Keep on dreamin’
Rick Steves talks travel during the time of coronavirus
LORI ANN REINHALL
The Norwegian American
“The virus cannot stop our travel dreams.”
As Winston Churchill once said, “Never waste a good crisis.” In challenging times, one must accept the reality that things are going wrong and the answers may not come that quickly, yet it is important to take action.
Fortunately, there are voices to turn to for wisdom, and when it comes to travel, Rick Steves has been one of the most respected authorities for over 30 years. It’s no wonder that his PBS series is soaring in the ratings during the coronavirus crisis. So many of us miss traveling—and trust Rick.
These days, while Rick is quarantined at home in Edmonds, Wash., a quiet waterfront community located just 15 miles north of Seattle, he’s not wasting a crisis. I was fortunate to connect with him on the phone for a quick chat to learn how he is making the most of this most unusual situation.
Rick is normally the voice that tells us to not be afraid, but admittedly, the current situation is different. “The odd thing is that it’s such a mystery,” he said. “It could be over in a little while, or it could be a new way of life.” Rick feels there is something exhausting about not knowing how long it will last. But most of all, he expressed concern that we must all keep our eye on the common good—and that is exactly what he is trying to do.
“We need to keep our communities together as best we can,” said Rick. His travel company, located there in his hometown, employs 100 people, and he is committed to keeping them all on the payroll. As a privately held company—he is the sole owner—he has the capacity to do this, and he perceives it as a smart business move.
“I want my company to be intact when the travelers come back,” he explained, and with the many cancellations and questions streaming in, the staff is all hands on deck. Rick Steves’ Europe has canceled all of its tours through August 2020, offering customers 100% refunds. The company has always been extremely customer-oriented. “Our customers are our friends,” said Rick, “and ethical business practices are good business practices.” Rick is in it for the long haul and knows that the bookings will come back.
But that doesn’t mean that America’s favorite travel guru doesn’t have some real concerns. The coronavirus crisis will have its casualties, both here and in Europe. He sees there will be a ripple effect down the supply chain. Some small businesses will not survive, and these losses are bound to have some impact. For Rick, travel is about meeting real people: in a small café in France, in a quaint family hotel in Scotland, on an Italian piazza, or in a Irish pub, where a stranger is a good friend yet to be met.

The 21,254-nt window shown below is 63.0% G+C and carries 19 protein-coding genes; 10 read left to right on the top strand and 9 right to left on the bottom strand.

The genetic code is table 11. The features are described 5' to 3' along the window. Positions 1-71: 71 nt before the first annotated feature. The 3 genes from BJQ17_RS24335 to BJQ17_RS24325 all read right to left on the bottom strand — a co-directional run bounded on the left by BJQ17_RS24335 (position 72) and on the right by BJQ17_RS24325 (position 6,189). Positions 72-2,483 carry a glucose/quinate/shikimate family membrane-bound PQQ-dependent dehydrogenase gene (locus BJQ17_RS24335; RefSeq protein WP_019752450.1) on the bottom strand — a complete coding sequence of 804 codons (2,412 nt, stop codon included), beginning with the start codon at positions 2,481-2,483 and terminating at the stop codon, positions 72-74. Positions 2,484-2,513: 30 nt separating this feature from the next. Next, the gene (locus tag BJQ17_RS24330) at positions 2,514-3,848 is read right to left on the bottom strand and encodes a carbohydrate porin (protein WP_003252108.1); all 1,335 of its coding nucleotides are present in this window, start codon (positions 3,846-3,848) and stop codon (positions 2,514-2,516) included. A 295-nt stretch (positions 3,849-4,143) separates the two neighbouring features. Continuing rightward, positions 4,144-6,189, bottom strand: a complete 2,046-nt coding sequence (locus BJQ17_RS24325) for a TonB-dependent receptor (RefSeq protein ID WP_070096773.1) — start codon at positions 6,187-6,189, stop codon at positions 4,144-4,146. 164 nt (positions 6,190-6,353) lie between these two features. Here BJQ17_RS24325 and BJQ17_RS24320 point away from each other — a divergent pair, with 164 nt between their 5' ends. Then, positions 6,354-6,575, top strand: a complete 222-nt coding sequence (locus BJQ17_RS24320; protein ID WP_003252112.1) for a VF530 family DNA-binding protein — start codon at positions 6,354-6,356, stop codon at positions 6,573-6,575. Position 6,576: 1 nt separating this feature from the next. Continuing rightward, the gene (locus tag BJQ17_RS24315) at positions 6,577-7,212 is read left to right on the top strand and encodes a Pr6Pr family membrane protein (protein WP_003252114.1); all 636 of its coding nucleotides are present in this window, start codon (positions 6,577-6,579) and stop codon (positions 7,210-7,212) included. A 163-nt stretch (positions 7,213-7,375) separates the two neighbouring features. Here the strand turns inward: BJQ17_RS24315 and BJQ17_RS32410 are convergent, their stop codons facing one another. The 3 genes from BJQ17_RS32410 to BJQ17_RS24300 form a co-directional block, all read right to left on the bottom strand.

“It would be terrible if a hug or a kiss on the cheek were to become a thing of the past,” he said. For Rick, the personal experiences are what make a trip meaningful and memorable. “While health and safety are primary concerns during the time of the pandemic, we cannot let it overtake us with fear. We just don’t know how social distancing will affect the travel experience over time,” he said.
At the same time, the cost equation is changing, and the overall impact on travel is still an unknown. Rick recognizes that you need to pack airplanes, tours, hotels, and restaurants. Prices may increase significantly after COVID-19, making travel more exclusive. But the European travel expert is optimistic. People may be dreaming of travel more than ever right now, and Rick believes that this is a healthy thing. “The virus cannot stop our travel dreams,” he said. “The demand does not dissipate—and we’ll be welcome when we come back.”
Now at home, Rick is doing more writing and creating new content for his fans. His staff is working on the yearly updating of the guidebooks, developing new educational programs, and keeping the company website and social-media channels relevant with tips and information to guide us through the time of coronavirus. There is a coronavirus FAQ on the website for tour members, daily doses of travel to enjoy on Facebook, blog posts from guides on the ground in Europe.
And then there is the rich offering of learning resources in Classroom Europe on the website: the TV show, radio show, travel talks, audio tours. While we are spending more time at home, it’s a great opportunity to plan for our next trip. The resources are well designed and fun, a valuable resource for students learning at home. And Norway fans, take note: Classroom Europe offers 10 clips on your favorite country. Rick is a Norwegian American, after all—and he is proud of it. Best of all, everything in Classroom Europe is free.
So what is Rick Steves’ new normal like when he’s not busy making the world go round? “Life is good,” he said, “but I am keenly aware of how privileged I am.” For the first time in 30 years, Rick is spending springtime in the Pacific Northwest and making lots of new discoveries. He can hear the hummingbirds chirping in his yard, he is walking the dogs, playing piano, and learning to cook for the first time in his life. He even dug out his old bugle, and each evening as the sun goes down, his neighbors can listen to him play taps from his balcony, as he looks out on the sweeping view of the Olympic Mountains across Puget Sound.
Of course, Rick misses Europe, but there may be a silver lining to the coronavirus, as we gain a new appreciation of all we’ve experienced, what we have, and what we have to look forward to. And while we can’t hop onto a plane bound for Oslo tomorrow, we can still keep on travelin’ with Rick Steves as we keep on dreamin’.
See also “Keep on travelin’ with Rick Steves” by Lori Ann Reinhall, The Norwegian American, Jan. 24, 2020.
This article originally appeared in the May 22, 2020, issue of The Norwegian American. To subscribe, visit SUBSCRIBE or call us at (206) 784-4617.